Sometime this month (January 2017), Google will be releasing version 56 of the Chrome web browser. There is a significant change in the way it displays websites that are not using HTTPS, also known as SSL. This change may confuse your site visitors or surprise you if you are not expecting it.
Starting with this release, any website that is not running HTTPS will have a message appear in the location bar that says “Not Secure” on pages that collect passwords or credit cards. It will look like this:
This is the first part of a staged rollout that encourages websites to get rid of plain old HTTP.
In an upcoming release Google Chrome will label all non-HTTPS pages in incognito mode as “Not secure” because users using this mode have an increased expectation of privacy.
The final step in the staged roll out will be that Chrome will label all plain HTTP pages as “Not secure”. It will look like this:
The Impact on You, the Website Owner
So, once again, starting on approximately January 31st of this month, any page on your website that is non-HTTPS and has a password form or credit card field will be labeled as “Not secure” in the location bar by Google Chrome. This may confuse your site visitors who sign in to your website because they may interpret the message to indicate that your website has been compromised. They could also interpret the message to mean that your site has some underlying security issue other than being non-HTTPS.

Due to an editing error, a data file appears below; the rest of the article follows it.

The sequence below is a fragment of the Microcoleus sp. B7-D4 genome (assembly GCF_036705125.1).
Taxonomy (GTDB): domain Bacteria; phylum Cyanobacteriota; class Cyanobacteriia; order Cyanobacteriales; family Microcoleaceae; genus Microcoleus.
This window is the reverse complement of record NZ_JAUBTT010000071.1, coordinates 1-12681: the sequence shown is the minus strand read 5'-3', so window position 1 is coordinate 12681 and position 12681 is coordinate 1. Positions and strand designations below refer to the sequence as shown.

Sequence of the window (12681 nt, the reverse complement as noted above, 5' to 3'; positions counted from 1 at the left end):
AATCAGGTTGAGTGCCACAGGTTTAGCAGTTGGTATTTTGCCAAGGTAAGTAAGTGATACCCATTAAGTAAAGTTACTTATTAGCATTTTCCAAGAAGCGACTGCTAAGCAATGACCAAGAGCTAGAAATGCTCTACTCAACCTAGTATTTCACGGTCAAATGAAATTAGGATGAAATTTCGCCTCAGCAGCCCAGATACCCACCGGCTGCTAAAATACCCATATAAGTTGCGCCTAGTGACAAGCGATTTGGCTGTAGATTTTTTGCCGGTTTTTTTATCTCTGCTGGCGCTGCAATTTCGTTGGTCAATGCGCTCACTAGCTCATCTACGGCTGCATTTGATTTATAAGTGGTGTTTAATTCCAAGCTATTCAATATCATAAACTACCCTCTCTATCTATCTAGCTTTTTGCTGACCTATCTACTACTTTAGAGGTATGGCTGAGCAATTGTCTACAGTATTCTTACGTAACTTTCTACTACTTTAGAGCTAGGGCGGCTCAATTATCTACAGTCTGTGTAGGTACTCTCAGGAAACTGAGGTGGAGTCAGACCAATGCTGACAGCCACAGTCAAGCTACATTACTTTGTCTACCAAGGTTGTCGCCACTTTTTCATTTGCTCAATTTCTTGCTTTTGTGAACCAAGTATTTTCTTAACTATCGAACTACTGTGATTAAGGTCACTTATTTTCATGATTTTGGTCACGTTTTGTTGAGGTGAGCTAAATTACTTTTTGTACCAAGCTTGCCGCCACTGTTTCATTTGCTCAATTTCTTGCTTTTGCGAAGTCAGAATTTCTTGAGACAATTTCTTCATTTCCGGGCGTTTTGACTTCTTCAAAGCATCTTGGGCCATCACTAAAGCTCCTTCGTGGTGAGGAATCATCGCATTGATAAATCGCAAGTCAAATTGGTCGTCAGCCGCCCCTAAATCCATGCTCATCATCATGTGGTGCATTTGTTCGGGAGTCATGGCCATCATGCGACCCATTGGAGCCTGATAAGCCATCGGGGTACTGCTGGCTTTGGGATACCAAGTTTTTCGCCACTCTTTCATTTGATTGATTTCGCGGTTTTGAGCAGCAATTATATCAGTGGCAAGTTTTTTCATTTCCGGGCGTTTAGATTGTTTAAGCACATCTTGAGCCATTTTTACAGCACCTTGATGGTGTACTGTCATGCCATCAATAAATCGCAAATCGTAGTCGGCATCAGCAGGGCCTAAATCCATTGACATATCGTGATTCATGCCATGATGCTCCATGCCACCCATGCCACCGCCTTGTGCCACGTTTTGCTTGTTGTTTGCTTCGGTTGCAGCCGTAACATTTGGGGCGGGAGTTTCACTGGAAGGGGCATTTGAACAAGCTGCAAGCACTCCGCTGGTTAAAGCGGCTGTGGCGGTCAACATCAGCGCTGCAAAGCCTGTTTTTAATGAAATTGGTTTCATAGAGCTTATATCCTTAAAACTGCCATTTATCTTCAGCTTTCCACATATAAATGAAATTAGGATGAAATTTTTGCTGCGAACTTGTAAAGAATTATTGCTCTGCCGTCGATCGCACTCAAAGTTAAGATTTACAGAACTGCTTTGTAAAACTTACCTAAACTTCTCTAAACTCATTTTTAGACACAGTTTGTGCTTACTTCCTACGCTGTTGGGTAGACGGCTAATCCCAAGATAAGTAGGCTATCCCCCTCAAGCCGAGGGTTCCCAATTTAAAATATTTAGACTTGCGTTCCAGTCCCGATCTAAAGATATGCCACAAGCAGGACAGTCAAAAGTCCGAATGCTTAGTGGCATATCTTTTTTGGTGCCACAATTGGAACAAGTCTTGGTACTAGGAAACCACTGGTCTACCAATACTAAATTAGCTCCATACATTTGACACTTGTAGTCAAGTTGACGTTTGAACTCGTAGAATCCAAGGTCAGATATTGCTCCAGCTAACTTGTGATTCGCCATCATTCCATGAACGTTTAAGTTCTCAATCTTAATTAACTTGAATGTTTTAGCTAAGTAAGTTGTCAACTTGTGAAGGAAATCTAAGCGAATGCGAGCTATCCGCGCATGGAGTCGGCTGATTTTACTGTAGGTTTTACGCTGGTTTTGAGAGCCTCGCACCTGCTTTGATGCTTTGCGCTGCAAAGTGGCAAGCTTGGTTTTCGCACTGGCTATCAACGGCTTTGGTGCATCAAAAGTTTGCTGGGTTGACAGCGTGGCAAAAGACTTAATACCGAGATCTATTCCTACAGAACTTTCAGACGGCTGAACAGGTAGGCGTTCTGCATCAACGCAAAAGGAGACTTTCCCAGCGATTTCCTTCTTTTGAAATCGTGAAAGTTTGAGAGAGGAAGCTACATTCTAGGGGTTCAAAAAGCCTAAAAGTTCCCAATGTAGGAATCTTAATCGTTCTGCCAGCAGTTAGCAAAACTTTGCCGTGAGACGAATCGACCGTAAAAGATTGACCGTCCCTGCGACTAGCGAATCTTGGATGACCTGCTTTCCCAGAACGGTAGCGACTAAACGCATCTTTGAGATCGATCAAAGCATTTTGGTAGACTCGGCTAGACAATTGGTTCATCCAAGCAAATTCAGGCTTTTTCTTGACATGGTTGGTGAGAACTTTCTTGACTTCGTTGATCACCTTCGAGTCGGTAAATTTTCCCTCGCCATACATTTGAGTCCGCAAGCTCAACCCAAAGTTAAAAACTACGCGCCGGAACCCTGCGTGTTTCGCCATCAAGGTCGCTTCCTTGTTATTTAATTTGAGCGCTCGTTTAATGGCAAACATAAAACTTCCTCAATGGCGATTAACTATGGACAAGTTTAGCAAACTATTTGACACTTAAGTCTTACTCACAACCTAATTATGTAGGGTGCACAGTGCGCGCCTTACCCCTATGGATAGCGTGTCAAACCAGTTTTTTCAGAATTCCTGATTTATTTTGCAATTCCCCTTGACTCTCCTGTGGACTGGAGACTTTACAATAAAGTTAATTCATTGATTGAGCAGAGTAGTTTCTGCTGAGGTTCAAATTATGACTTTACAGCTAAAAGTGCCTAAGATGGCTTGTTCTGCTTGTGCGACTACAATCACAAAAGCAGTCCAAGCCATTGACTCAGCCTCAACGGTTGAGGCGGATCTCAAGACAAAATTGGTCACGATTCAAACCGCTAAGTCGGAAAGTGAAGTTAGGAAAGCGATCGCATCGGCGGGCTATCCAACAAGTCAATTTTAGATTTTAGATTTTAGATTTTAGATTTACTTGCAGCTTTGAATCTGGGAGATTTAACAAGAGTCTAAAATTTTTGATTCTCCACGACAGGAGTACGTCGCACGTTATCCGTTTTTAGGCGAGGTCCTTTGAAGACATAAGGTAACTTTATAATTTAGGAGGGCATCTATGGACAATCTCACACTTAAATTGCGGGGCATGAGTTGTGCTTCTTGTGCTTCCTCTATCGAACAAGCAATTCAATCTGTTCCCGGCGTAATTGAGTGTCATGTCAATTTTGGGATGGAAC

The current timeline for the release of Chrome 56 is unclear. The official statement from Google indicates it will be released some time in “January”. However, based on the Chromium development calendar it looks like Chrome 56 may be released on January 31st. You’ll notice that calendar says “Estimated stable dates” and is subject to change.
Assuming Chrome 56 will be released on January 31st, that gives you two weeks starting today to get your site running on 100% SSL to avoid the new “Not secure” message appearing on your login pages.
What to do if Your Site is Not Using HTTPS
We recommend you contact your webhost and have them install the SSL certificate for you, or call us. Google has a technical description of how to implement SSL on your website if you are so inclined to understand more about the process. You will also find many guides describing how to set up SSL with a simple Google search. But definitely start by visiting your hosting provider support documentation or doing a google search for your hosting provider name and ‘SSL installation’ without quotes.
If you have already set up SSL on your site, congratulations! You are all set and ready for the new change in Chrome 56 coming later this month.